“It’s a process and we’re far from done, but we’ve come a long way and we’re better for it,” he says.
A New Dining Experience
Just before Agnelli came on board, The CC of the South began a $750,000 renovation to its Clubroom, as part of a multimillion-dollar capital improvement program that transformed the property into a more casual, family-friendly venue. An 80-inch flat-screen television, flanked by two 60-inch screens where the club now holds monthly Wii tournaments, was added. More varied seating, a banquette, a community table and a new bar area with a stone backsplash were incorporated into the design, along with a large stone patio with a fireplace and outdoor dining area.
“They wanted to reopen the Clubroom at the same time that I launched the new menu,” says Agnelli. “This gave me adequate time to choose china and flatware that would best suit the new space and to plan the menu.”
Up until this point, the club had dozens of menus. And with so many potential dishes in its repertoire, ordering was a nightmarish process. So, as part of his goal to streamline the operation, Agnelli cut the number of menus down substantially, creating one all-day menu as well as a dinner, dessert and Sunday supper menu.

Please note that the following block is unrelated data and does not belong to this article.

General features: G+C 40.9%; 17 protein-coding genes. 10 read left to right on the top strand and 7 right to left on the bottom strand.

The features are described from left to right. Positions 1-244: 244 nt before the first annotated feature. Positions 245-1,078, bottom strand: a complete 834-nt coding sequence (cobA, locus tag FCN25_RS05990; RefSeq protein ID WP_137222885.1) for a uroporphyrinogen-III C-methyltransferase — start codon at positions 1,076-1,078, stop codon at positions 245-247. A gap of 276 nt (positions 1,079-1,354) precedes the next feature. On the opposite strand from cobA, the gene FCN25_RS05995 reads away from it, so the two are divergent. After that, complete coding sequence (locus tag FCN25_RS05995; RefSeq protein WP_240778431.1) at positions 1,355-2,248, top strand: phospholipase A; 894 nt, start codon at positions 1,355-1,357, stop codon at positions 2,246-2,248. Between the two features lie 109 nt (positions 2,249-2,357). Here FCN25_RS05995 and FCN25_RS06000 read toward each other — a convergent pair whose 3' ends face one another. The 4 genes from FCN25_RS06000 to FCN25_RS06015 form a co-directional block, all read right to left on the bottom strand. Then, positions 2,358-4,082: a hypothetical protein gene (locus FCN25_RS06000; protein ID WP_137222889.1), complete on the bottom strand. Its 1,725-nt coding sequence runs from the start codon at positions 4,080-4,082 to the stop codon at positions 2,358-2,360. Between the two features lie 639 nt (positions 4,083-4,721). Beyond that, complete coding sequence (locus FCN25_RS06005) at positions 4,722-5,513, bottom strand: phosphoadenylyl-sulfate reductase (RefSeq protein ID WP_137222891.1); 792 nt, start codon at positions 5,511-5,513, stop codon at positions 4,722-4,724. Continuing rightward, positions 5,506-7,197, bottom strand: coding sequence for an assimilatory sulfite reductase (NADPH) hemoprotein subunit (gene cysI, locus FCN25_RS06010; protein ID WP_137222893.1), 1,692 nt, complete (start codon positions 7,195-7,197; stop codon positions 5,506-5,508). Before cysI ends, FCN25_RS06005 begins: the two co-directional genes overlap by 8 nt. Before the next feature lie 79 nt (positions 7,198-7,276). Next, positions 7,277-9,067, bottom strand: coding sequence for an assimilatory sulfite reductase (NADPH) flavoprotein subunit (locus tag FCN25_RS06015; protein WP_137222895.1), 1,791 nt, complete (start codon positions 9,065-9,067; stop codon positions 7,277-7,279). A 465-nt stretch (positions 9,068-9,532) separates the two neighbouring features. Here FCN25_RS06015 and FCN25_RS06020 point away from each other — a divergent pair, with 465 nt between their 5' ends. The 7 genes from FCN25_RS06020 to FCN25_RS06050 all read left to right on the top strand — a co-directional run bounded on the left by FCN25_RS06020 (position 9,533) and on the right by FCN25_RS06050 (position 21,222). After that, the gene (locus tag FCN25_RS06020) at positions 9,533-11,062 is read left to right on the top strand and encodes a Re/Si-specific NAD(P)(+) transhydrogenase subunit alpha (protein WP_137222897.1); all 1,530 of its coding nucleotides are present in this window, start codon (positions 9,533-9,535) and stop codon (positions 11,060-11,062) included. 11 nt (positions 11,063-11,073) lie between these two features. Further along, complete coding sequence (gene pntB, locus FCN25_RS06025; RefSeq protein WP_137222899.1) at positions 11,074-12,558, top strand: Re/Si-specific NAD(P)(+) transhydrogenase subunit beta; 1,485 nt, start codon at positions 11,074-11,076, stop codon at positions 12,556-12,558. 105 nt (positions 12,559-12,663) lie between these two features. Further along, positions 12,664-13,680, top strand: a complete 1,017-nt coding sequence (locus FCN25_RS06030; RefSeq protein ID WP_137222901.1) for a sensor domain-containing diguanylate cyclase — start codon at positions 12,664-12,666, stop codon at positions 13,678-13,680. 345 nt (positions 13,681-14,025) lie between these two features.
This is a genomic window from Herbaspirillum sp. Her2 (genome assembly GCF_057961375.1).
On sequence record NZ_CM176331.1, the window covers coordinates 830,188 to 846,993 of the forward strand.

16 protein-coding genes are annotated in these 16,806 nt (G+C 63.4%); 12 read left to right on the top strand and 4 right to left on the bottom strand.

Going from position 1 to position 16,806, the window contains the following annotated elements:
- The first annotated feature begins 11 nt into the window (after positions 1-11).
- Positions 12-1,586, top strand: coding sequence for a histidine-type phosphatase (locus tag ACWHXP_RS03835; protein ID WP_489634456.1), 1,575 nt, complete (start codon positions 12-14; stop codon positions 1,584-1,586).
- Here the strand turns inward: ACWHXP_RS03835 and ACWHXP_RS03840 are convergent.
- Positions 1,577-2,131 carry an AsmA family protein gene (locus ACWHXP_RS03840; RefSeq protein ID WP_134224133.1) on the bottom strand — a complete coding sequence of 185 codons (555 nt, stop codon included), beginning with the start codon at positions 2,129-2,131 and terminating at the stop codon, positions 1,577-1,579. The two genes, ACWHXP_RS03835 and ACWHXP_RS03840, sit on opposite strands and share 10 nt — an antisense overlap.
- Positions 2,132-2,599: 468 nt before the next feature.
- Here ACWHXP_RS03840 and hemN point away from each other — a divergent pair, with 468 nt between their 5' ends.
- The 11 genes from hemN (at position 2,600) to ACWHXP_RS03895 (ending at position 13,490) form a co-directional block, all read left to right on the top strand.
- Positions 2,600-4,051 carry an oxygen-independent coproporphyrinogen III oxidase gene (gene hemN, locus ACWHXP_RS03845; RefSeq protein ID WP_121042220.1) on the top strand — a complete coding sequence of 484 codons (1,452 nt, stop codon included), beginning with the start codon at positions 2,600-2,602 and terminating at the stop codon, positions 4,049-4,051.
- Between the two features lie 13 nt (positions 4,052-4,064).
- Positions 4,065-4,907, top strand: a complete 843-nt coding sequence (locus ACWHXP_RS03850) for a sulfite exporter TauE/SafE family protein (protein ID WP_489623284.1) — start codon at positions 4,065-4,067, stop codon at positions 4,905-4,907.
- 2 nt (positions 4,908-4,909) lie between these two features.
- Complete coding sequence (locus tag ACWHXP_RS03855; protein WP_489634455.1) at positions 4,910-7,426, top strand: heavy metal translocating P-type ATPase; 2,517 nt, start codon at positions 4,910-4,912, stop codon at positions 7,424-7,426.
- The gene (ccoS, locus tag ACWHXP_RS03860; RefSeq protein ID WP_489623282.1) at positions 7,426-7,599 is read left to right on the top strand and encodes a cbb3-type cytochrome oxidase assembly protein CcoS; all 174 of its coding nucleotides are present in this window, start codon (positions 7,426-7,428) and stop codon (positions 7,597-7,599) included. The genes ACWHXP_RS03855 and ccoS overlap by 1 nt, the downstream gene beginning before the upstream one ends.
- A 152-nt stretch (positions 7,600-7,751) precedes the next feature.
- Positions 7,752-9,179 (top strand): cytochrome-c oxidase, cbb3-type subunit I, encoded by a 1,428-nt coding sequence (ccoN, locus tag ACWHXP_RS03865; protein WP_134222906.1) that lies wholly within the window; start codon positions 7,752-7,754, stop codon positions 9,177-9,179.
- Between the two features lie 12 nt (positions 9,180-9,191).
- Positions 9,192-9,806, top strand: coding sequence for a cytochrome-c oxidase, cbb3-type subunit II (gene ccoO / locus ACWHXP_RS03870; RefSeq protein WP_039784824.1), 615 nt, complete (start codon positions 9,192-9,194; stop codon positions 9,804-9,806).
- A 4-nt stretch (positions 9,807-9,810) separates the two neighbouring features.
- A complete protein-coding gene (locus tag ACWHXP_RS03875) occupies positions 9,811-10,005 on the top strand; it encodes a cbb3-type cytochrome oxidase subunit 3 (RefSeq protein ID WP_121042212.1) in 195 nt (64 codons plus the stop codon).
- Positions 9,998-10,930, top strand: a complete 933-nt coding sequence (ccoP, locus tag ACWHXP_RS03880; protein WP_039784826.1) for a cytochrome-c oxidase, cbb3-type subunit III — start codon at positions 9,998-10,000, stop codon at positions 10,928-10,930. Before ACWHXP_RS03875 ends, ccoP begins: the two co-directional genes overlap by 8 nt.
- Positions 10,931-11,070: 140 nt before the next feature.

“With fewer menus, we have more room to be creative with specials,” says Agnelli, who plans to change menus three times a year. “We are able to focus on quality and consistency.”
Each dish on The CC of the South’s new menus was chosen and crafted carefully. Especially the steak. “My GM, Reggie Kratzer, came to me when I first started and said we needed to have a couple of really great steaks on the menu,” says Agnelli, who spent much of his career working in steakhouses. “We came up with four dishes that have been really successful.”
They include a bone-in, 18-oz. porcini-rubbed ribeye, a 14-oz. New York strip, a 10-oz. filet served with blue cheese butter, and 4-oz. lamb porterhouses. “Each comes with two side choices,” says Agnelli. “It’s simple, but it’s high-quality meat. By choosing superior products, we let the simplicity of the ingredients’ flavors do the work.”
As a ClubCorp property, The CC of the South is part of a larger buying program that helps it get better prices on products it would otherwise pay top dollar to procure. “This was a point of contention with some of my staff, but I showed how working through ClubCorp’s vendor network would not just benefit us, but the corporate entity behind us,” says Agnelli.